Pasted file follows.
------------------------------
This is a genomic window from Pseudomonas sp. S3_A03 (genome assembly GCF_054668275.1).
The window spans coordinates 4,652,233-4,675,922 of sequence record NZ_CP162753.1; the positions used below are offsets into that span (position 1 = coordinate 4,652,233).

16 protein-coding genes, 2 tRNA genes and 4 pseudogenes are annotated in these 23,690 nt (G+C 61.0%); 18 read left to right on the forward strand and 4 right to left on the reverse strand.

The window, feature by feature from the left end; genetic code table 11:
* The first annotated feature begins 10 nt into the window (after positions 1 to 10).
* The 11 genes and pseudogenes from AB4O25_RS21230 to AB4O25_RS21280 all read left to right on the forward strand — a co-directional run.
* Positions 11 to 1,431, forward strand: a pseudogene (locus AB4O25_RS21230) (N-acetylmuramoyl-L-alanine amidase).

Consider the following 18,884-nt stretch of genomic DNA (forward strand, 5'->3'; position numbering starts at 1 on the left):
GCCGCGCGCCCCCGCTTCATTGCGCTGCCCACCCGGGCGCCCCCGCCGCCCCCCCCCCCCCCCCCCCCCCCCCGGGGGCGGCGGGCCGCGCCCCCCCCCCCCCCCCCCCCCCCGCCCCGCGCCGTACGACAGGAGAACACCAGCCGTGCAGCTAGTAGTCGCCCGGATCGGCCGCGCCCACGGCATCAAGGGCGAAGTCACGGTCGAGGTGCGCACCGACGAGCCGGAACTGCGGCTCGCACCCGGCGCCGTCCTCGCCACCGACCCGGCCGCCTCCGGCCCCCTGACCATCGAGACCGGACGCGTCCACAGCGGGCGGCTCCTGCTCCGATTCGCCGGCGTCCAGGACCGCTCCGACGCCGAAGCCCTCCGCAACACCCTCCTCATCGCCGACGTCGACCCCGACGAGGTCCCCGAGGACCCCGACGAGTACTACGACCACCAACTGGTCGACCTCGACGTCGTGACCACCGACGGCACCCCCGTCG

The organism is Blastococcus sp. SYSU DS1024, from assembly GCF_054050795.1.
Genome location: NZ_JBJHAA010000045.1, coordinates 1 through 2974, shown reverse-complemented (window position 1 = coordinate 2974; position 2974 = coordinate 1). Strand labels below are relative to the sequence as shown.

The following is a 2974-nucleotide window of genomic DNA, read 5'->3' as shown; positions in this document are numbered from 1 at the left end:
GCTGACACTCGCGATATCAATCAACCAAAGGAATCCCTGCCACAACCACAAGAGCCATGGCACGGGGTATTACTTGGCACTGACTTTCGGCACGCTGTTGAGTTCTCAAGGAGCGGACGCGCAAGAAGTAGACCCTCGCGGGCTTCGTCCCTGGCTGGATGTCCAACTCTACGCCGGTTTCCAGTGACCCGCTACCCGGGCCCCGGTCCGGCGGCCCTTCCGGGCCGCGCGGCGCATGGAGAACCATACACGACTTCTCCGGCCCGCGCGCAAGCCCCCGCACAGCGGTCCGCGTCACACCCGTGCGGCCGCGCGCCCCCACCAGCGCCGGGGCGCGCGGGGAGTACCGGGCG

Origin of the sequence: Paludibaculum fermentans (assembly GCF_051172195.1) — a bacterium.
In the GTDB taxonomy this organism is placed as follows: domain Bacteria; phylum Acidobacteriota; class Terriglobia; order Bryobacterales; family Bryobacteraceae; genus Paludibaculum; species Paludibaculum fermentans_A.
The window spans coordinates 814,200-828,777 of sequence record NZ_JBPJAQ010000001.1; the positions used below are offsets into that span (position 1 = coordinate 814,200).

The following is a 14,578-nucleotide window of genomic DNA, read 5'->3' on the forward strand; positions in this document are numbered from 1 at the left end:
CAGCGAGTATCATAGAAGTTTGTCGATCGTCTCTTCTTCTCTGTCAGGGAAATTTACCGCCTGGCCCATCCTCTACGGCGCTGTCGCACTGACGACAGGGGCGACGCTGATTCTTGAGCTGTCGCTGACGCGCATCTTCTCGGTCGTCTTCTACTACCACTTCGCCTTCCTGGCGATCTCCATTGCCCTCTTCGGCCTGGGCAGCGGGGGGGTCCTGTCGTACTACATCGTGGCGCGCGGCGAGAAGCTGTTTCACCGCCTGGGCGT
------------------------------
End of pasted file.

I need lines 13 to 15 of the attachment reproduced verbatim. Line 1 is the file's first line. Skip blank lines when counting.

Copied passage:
GCTGACACTCGCGATATCAATCAACCAAAGGAATCCCTGCCACAACCACAAGAGCCATGGCACGGGGTATTACTTGGCACTGACTTTCGGCACGCTGTTGAGTTCTCAAGGAGCGGACGCGCAAGAAGTAGACCCTCGCGGGCTTCGTCCCTGGCTGGATGTCCAACTCTACGCCGGTTTCCAGTGACCCGCTACCCGGGCCCCGGTCCGGCGGCCCTTCCGGGCCGCGCGGCGCATGGAGAACCATACACGACTTCTCCGGCCCGCGCGCAAGCCCCCGCACAGCGGTCCGCGTCACACCCGTGCGGCCGCGCGCCCCCACCAGCGCCGGGGCGCGCGGGGAGTACCGGGCG

Origin of the sequence: Paludibaculum fermentans (assembly GCF_051172195.1) — a bacterium.
In the GTDB taxonomy this organism is placed as follows: domain Bacteria; phylum Acidobacteriota; class Terriglobia; order Bryobacterales; family Bryobacteraceae; genus Paludibaculum; species Paludibaculum fermentans_A.